The Neo-Assyrian Provincial Administration at Tayinat (Ancient Kunalia)

McDonald Institute for Archaeological Research, Cambridge

First two paragraphs from the article

Excavations at Tell Tayinat, located on the Plain of Antioch in southeast Turkey, have uncovered the remains of a late Neo-Assyrian settlement (c. late eighth–seventh centuries BC), including an Assyrian governor’s residence and, most recently, a temple and a collection of cuneiform tablets dating to this period. Historical sources attest that Tayinat (ancient Kunulua) was destroyed by Tiglath-pileser III in 738 BC, and then transformed into an Assyrian provincial capital, renamed Kinalia, or Kunalia, as indicated in the recently discovered Esarhaddon Oath Tablet, and supplied with its own governor and provincial administration. The archaeology of the Late Iron Age settlement at Tayinat therefore offers an opportunity to examine both the physical dimensions of a Neo-Assyrian provincial centre, but also the bureaucratic organization that was established to administer it.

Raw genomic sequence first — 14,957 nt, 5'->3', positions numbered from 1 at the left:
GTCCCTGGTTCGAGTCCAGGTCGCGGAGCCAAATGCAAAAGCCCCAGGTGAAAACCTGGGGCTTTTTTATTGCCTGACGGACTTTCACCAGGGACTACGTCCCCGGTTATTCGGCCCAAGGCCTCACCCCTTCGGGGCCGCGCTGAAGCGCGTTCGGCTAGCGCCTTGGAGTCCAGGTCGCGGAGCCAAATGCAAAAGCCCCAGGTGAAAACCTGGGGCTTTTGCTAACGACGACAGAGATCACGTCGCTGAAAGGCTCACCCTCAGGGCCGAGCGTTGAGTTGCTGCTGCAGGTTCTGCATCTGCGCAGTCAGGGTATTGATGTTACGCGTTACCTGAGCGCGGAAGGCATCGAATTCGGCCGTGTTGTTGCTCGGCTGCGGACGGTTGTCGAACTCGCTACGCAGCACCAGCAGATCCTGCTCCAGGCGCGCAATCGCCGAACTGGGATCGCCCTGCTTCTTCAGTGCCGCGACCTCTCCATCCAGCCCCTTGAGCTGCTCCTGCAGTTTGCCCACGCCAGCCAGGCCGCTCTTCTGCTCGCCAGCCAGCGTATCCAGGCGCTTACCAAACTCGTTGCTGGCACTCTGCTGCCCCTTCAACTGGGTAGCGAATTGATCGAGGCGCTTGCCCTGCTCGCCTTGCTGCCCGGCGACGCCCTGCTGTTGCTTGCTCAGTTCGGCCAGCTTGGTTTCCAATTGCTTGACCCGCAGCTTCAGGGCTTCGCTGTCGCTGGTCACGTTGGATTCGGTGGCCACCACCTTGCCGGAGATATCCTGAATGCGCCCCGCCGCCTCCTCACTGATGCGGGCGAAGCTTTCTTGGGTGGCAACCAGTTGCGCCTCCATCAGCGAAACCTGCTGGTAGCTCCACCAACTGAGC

This paper will review the results of the Syrian-Hittite Expedition’s excavations at Tell Tayinat in the 1930s, together with the results of the ongoing Tayinat Archaeological Project investigations from this period. They reveal a carefully planned provincial capital that incorporated Assyrian architectural elements and imperial ideology skillfully interwoven with indigenous social and cultural institutions.


  • J. MacGinnis
  • D. Wicke
  • T. Greenfield

Publication Type

Book Name

The Provincial Archaeology of the Assyrian Empire